An activist and human-trafficking expert became her own case study when she feared her daughter was kidnapped by her ex-husband—she utilized illicit trade networks to smuggle herself across the globe to save her, igniting a feminist movement.
Pardis Mahdavi has always been caught between worlds, whether between the expectations of her Iranian-American family stuck in the 1970s versus the reality of living in Iran during the sexual revolution in the early 2000s; the demands of her traditional, controlling husband and the responsibility that came with her research into the globe’s most vulnerable women; or the pipe dream of justice from a legal system that abandoned her in contrast to the efficiency of grassroots organizations that served to traffic goods and people around the world.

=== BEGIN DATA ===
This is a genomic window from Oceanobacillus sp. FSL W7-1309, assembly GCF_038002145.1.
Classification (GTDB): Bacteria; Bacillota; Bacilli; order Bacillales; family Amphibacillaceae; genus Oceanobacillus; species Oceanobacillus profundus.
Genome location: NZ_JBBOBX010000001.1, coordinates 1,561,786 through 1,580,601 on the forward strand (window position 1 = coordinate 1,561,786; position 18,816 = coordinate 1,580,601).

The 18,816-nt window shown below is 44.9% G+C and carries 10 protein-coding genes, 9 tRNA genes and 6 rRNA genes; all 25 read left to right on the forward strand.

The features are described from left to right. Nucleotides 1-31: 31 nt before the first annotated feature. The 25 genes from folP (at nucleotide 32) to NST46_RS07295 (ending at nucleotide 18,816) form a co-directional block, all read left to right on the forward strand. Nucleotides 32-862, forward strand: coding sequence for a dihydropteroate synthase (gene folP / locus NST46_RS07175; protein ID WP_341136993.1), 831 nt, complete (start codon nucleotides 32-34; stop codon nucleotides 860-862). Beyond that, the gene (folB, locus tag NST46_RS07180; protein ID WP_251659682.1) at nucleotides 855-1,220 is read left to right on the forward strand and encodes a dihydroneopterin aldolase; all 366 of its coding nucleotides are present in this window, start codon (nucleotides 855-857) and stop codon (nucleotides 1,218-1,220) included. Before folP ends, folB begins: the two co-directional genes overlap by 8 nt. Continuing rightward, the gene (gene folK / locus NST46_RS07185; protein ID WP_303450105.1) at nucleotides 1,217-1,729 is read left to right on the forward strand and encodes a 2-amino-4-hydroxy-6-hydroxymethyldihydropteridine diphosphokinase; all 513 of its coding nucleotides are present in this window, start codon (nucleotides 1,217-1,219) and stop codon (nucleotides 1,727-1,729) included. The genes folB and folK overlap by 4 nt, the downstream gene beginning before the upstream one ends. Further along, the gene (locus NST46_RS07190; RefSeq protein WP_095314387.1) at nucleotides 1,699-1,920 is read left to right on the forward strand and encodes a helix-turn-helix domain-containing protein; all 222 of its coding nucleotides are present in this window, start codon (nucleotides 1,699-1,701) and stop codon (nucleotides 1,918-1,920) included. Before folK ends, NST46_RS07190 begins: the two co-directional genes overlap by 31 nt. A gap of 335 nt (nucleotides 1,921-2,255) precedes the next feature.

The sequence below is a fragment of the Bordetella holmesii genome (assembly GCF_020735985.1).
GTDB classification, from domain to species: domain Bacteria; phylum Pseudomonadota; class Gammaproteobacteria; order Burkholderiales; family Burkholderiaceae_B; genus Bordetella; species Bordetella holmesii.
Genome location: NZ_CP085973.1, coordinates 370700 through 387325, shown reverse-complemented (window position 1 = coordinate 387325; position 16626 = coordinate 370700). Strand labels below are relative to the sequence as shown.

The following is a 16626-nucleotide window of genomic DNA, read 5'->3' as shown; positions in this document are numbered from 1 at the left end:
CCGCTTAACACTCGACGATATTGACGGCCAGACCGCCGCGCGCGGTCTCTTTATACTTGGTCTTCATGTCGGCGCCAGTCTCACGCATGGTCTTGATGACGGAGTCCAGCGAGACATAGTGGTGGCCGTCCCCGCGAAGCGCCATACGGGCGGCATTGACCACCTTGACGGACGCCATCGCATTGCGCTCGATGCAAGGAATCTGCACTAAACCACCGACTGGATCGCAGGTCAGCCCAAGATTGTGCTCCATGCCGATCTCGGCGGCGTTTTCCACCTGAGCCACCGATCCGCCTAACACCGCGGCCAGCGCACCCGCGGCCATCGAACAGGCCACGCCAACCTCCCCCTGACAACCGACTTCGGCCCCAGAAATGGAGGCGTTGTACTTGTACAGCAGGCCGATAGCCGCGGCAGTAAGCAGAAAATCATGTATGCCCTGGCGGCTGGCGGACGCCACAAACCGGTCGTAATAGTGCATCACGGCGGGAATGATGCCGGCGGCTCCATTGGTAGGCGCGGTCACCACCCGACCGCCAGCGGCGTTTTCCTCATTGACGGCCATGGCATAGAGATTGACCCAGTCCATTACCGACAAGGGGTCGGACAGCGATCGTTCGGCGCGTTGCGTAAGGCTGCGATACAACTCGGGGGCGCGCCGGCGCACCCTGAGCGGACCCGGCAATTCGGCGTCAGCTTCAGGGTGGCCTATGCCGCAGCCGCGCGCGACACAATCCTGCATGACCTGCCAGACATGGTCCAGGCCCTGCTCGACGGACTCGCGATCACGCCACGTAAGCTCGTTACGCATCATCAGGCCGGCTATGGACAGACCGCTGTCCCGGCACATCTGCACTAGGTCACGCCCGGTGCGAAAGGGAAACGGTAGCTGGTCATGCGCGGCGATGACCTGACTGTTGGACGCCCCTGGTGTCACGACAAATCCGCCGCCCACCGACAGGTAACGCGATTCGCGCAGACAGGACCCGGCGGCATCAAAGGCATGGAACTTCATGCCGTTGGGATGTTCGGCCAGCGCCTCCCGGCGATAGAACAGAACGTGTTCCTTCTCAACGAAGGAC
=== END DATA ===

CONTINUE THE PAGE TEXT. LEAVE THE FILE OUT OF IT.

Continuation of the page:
When she feared her two-year-old daughter was kidnapped by her ex-husband, Pardis believed she had a twenty-four-hour window before her daughter might be lost forever. With the police unable to help, Pardis called the one man she still trusted: Sumac, who had been her jailer in Iran four years earlier, when she was put under house arrest and interrogated during the sexual revolution.
In a Los Angeles courtroom fighting for custody, Pardis met other women stymied by an unjust justice system. The women, marginalized since birth, used underground feminist networks to make lasting changes in human trafficking laws and reproductive rights.
This Goes Out to the Underground is a harrowing account by an Iranian-American journalist, activist, and mother about the power of justice feminism, and a testament to the world-shaking bond between a mother and daughter.
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